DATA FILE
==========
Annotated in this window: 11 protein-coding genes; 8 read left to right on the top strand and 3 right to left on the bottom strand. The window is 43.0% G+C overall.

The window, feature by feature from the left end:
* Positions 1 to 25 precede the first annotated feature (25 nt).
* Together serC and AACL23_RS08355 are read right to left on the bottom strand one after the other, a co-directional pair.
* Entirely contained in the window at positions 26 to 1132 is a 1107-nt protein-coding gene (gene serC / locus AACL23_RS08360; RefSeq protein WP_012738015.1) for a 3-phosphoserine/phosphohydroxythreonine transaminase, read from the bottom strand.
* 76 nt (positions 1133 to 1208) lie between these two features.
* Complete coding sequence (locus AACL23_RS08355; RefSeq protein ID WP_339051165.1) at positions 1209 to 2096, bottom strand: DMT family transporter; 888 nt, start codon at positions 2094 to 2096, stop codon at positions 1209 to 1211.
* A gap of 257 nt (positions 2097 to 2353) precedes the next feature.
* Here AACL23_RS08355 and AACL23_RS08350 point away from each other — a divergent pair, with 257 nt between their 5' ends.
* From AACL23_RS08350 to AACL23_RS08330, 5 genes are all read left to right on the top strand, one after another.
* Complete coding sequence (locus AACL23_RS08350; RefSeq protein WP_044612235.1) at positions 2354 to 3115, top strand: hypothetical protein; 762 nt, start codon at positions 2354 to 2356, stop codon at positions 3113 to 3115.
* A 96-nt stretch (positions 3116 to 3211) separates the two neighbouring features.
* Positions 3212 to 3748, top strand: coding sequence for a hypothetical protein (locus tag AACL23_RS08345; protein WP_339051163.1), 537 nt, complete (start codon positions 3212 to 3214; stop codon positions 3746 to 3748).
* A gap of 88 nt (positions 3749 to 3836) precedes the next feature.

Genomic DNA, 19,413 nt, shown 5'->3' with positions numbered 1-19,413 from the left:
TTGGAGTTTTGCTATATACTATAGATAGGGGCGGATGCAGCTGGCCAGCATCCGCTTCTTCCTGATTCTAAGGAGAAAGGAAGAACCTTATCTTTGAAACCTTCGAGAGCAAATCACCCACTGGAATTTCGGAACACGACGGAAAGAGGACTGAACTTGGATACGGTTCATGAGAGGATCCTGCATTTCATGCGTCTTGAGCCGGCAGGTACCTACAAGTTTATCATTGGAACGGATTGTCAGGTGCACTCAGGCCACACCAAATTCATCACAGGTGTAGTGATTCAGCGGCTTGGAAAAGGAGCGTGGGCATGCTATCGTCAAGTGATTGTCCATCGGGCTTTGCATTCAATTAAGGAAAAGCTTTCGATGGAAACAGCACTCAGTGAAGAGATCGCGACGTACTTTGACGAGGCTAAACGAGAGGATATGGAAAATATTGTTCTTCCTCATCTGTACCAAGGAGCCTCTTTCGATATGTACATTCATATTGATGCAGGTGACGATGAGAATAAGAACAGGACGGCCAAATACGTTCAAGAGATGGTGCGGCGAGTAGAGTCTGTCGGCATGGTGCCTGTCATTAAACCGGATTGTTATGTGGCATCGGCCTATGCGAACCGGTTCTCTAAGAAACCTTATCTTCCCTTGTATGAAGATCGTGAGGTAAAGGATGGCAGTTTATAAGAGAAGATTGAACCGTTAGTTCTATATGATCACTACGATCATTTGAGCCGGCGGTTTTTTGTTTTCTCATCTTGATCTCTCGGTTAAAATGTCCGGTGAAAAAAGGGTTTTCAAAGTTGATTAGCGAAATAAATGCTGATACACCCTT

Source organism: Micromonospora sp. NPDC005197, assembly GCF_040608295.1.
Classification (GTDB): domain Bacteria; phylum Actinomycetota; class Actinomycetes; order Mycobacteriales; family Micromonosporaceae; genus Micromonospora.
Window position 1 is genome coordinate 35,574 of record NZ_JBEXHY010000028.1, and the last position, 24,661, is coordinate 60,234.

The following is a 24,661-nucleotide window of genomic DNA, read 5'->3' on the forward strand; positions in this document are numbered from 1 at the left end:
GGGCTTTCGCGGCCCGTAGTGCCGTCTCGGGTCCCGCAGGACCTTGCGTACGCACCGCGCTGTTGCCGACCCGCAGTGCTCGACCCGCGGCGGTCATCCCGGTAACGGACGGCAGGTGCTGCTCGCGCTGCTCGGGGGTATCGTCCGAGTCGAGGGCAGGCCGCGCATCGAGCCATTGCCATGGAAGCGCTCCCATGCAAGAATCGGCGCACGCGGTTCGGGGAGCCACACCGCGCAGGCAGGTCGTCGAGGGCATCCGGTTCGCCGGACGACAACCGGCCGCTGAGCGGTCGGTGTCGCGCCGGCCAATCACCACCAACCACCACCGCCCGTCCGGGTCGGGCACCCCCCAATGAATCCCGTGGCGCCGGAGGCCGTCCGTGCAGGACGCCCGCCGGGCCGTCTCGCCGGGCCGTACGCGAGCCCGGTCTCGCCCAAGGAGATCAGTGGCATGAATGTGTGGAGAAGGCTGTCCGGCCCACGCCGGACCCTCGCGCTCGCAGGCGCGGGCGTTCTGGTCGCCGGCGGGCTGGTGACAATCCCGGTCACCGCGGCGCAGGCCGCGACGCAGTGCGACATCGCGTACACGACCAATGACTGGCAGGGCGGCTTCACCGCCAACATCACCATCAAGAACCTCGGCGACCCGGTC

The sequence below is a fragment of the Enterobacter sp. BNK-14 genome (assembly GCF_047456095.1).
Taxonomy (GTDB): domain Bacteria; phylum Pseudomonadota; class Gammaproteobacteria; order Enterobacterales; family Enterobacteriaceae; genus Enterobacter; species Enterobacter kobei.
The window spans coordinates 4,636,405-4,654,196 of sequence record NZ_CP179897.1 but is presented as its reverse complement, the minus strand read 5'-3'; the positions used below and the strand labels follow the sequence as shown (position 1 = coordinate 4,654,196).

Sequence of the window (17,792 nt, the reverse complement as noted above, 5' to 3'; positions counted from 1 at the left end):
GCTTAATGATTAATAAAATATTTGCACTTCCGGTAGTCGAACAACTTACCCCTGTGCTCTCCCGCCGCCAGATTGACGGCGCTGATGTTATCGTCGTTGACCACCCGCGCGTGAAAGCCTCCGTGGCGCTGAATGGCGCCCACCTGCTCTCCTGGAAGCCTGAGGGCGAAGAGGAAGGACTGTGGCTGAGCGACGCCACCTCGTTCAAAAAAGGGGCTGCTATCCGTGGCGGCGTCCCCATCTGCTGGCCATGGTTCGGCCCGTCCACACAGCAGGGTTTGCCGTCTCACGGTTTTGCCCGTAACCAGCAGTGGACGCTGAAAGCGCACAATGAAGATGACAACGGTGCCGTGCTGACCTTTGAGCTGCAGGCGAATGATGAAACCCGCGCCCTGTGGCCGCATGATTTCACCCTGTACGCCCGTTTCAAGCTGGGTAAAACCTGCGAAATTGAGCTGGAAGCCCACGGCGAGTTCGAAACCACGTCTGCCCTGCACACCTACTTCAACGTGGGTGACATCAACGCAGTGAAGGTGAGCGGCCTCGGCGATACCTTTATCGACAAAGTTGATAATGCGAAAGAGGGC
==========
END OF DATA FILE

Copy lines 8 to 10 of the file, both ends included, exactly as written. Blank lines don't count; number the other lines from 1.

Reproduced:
* A gap of 257 nt (positions 2097 to 2353) precedes the next feature.
* Here AACL23_RS08355 and AACL23_RS08350 point away from each other — a divergent pair, with 257 nt between their 5' ends.
* From AACL23_RS08350 to AACL23_RS08330, 5 genes are all read left to right on the top strand, one after another.